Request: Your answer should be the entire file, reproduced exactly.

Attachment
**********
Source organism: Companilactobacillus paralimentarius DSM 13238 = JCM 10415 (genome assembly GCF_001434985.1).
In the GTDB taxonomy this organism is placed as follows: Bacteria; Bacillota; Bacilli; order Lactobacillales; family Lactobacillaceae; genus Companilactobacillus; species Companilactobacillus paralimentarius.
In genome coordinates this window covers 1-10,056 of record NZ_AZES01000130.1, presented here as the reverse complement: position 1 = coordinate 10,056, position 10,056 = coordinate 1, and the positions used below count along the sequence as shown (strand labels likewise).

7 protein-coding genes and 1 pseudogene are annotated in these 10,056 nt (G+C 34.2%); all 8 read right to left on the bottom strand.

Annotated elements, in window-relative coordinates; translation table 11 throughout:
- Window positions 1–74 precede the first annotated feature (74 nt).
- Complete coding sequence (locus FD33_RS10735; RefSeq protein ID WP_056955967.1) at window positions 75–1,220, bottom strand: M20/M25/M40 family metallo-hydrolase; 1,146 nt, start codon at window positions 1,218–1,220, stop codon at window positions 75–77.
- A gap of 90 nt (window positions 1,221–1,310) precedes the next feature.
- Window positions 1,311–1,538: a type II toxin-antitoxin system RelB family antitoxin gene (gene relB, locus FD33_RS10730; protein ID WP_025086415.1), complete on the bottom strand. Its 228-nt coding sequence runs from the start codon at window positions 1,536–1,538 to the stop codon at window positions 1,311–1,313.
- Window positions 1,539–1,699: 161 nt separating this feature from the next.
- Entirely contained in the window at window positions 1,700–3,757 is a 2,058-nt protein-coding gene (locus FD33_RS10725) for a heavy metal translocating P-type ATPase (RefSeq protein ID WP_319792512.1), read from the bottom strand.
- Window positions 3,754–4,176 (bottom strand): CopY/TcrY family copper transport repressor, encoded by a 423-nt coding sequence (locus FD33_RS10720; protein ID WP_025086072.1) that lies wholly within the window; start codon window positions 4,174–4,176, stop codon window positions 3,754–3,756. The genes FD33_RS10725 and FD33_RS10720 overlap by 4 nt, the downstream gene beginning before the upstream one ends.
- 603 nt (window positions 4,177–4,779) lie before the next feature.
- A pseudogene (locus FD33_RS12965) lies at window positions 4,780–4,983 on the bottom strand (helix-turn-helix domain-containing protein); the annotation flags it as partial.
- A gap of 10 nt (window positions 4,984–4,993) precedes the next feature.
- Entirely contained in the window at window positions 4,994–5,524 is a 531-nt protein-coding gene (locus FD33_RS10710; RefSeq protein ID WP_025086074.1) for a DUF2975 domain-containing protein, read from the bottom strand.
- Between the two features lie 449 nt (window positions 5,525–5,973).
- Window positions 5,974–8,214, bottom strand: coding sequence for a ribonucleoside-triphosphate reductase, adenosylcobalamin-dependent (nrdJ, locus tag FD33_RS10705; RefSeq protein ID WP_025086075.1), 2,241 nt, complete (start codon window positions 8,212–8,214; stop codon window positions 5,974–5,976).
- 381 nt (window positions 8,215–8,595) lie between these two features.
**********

Source organism: Companilactobacillus paralimentarius DSM 13238 = JCM 10415 (genome assembly GCF_001434985.1).
In the GTDB taxonomy this organism is placed as follows: Bacteria; Bacillota; Bacilli; order Lactobacillales; family Lactobacillaceae; genus Companilactobacillus; species Companilactobacillus paralimentarius.
In genome coordinates this window covers 1-10,056 of record NZ_AZES01000130.1, presented here as the reverse complement: position 1 = coordinate 10,056, position 10,056 = coordinate 1, and the positions used below count along the sequence as shown (strand labels likewise).

7 protein-coding genes and 1 pseudogene are annotated in these 10,056 nt (G+C 34.2%); all 8 read right to left on the bottom strand.

Annotated elements, in window-relative coordinates; translation table 11 throughout:
- Window positions 1–74 precede the first annotated feature (74 nt).
- Complete coding sequence (locus FD33_RS10735; RefSeq protein ID WP_056955967.1) at window positions 75–1,220, bottom strand: M20/M25/M40 family metallo-hydrolase; 1,146 nt, start codon at window positions 1,218–1,220, stop codon at window positions 75–77.
- A gap of 90 nt (window positions 1,221–1,310) precedes the next feature.
- Window positions 1,311–1,538: a type II toxin-antitoxin system RelB family antitoxin gene (gene relB, locus FD33_RS10730; protein ID WP_025086415.1), complete on the bottom strand. Its 228-nt coding sequence runs from the start codon at window positions 1,536–1,538 to the stop codon at window positions 1,311–1,313.
- Window positions 1,539–1,699: 161 nt separating this feature from the next.
- Entirely contained in the window at window positions 1,700–3,757 is a 2,058-nt protein-coding gene (locus FD33_RS10725) for a heavy metal translocating P-type ATPase (RefSeq protein ID WP_319792512.1), read from the bottom strand.
- Window positions 3,754–4,176 (bottom strand): CopY/TcrY family copper transport repressor, encoded by a 423-nt coding sequence (locus FD33_RS10720; protein ID WP_025086072.1) that lies wholly within the window; start codon window positions 4,174–4,176, stop codon window positions 3,754–3,756. The genes FD33_RS10725 and FD33_RS10720 overlap by 4 nt, the downstream gene beginning before the upstream one ends.
- 603 nt (window positions 4,177–4,779) lie before the next feature.
- A pseudogene (locus FD33_RS12965) lies at window positions 4,780–4,983 on the bottom strand (helix-turn-helix domain-containing protein); the annotation flags it as partial.
- A gap of 10 nt (window positions 4,984–4,993) precedes the next feature.
- Entirely contained in the window at window positions 4,994–5,524 is a 531-nt protein-coding gene (locus FD33_RS10710; RefSeq protein ID WP_025086074.1) for a DUF2975 domain-containing protein, read from the bottom strand.
- Between the two features lie 449 nt (window positions 5,525–5,973).
- Window positions 5,974–8,214, bottom strand: coding sequence for a ribonucleoside-triphosphate reductase, adenosylcobalamin-dependent (nrdJ, locus tag FD33_RS10705; RefSeq protein ID WP_025086075.1), 2,241 nt, complete (start codon window positions 8,212–8,214; stop codon window positions 5,974–5,976).
- 381 nt (window positions 8,215–8,595) lie between these two features.